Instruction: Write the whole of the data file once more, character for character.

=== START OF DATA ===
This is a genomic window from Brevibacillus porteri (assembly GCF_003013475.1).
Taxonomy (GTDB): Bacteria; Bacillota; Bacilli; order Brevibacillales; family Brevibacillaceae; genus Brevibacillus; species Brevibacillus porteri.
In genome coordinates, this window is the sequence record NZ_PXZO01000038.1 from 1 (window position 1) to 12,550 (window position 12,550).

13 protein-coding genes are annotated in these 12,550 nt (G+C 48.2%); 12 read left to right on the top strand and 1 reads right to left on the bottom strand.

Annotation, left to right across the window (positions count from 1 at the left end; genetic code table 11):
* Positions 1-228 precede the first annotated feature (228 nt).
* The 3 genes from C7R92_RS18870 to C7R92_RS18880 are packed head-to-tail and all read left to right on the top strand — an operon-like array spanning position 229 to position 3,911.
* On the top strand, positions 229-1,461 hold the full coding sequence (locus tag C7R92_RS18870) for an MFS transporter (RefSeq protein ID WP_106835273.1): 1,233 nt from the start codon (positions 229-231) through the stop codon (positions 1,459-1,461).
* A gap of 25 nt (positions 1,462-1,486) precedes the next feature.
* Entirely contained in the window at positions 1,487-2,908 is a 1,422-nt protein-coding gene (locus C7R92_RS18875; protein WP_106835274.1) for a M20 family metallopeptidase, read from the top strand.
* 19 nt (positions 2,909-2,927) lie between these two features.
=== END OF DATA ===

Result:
This is a genomic window from Brevibacillus porteri (assembly GCF_003013475.1).
Taxonomy (GTDB): Bacteria; Bacillota; Bacilli; order Brevibacillales; family Brevibacillaceae; genus Brevibacillus; species Brevibacillus porteri.
In genome coordinates, this window is the sequence record NZ_PXZO01000038.1 from 1 (window position 1) to 12,550 (window position 12,550).

13 protein-coding genes are annotated in these 12,550 nt (G+C 48.2%); 12 read left to right on the top strand and 1 reads right to left on the bottom strand.

Annotation, left to right across the window (positions count from 1 at the left end; genetic code table 11):
* Positions 1-228 precede the first annotated feature (228 nt).
* The 3 genes from C7R92_RS18870 to C7R92_RS18880 are packed head-to-tail and all read left to right on the top strand — an operon-like array spanning position 229 to position 3,911.
* On the top strand, positions 229-1,461 hold the full coding sequence (locus tag C7R92_RS18870) for an MFS transporter (RefSeq protein ID WP_106835273.1): 1,233 nt from the start codon (positions 229-231) through the stop codon (positions 1,459-1,461).
* A gap of 25 nt (positions 1,462-1,486) precedes the next feature.
* Entirely contained in the window at positions 1,487-2,908 is a 1,422-nt protein-coding gene (locus C7R92_RS18875; protein WP_106835274.1) for a M20 family metallopeptidase, read from the top strand.
* 19 nt (positions 2,909-2,927) lie between these two features.